Mired In Translation – #WeekendWritingPrompt

In some cases, the letter won’t translate.

Specified language is always a little tricky,

not like asking

for directions to the swimming pool,

or how much for the loaf of bread

behind the counter.

 

You craft an art-form of assumptions.

Cut loose the odd words,

ones which clearly don’t fit

in the rigid confines of business,

ones surely not meant.

Leave a framework of mundane.

 

Puzzle a meaning from the scraps,

a rhythm for the found poem

butchered out of miscommunication.

 

Send a response in English,

cringe a little for the recipient,

know they will likely do as you

and turn to an app,

a browser tab,

punch in the words,

frown at the nonsense.

wk-111-translation

 

 

 

 

Fish Or Ferry

“No.” said Serena slowly, doing her best to annunciate and raise the decibel level with each syllable. “That wasn’t what I meant.”

“Oui!” replied the French man enthusiastically from behind the market stall, fish still in hand as he gesticulated wildly. “Le poisson! Oui! Oui!”

“Non. Non.” Serena felt the blush creeping up her throat as people began to stare. “Non poisson. Non poisson! Non Francey! Noney Francey!”

“Oui poisson!”

“I don’t want the bloody fish!” Serena screamed, throwing her hands onto her head and scrunching the large-brimmed sunhat between her fingers. “I asked where the ferry was! The ferry!”

100wcgu-7

Time to start fibbing.

Humpty Dumpty and Alice. From Through the Look...
Humpty Dumpty and Alice. From Through the Looking-Glass. Illustration by John Tenniel. (Photo credit: Wikipedia)

Math?

Hard,

Hated,

Couldn’t stand!

All those equations!

And the answers I couldn’t find!

Yesterday I walked past the independent bookshop in my local town. I then doubled back and walked into the same bookshop, with the intent only to look and not to buy. My intent failed and I came out with two book, though I will defend my actions with the excuse that they were both on sale.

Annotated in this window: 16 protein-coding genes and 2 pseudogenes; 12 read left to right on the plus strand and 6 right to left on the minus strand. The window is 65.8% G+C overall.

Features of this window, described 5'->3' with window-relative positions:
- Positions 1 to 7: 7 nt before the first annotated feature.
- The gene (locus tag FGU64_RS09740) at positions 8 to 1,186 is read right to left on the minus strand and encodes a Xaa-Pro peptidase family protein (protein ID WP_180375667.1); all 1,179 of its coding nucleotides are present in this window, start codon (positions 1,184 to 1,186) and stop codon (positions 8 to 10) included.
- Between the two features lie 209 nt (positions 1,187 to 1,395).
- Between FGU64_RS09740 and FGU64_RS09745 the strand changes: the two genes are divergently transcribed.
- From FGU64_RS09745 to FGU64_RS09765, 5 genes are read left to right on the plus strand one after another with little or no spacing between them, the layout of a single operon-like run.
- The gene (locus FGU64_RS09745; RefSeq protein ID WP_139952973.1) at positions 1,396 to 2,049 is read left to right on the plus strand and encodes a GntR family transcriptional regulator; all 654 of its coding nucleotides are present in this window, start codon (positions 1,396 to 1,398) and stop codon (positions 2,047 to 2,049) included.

The first was a book on how to throw the prefect tea party. I’m unsure when exactly I will be throwing this tea party, but I shall see. The second book is seeing slightly more action as I’m working my way through it with great joy. Sticky page markers have even been resurrected from the top drawer of my desk, bright pink and cheerfully reminding me where the most humorous passages are so far.

https://i2.wp.com/images.thebookpeople.co.uk/images/books/medium/AASIW.jpg

Ben Macintyre has written a cracker of a book. Did you know that Humpty Dumpty isn’t just a nursery rhyme, it’s a true story? And a fib doesn’t have to be a little white lie, it’s also a type of poetry that is based on Fibonacci’s sequence!

I’m less that fifty pages in, and already it has become my favourite book of the year, if not my favourite book of all the books I’ve read so far. It suits my humour, wonderfully witty and written to appeal to those with an interest in literature and language.

Want to read about how English contains the most phrases to mean “I’m going to the toilet”, or discover the origins of ‘Bastard’. The best phrase so far though has to be “Tingo” from the Easter Islands. According to Macintyre, this means “to borrow objects from a friend’s house, one by one, until there is nothing left.” (pg27)

My advice for today. Read this book! It has reminded me of exactly why I adore literature and language. They are both completely barmy!”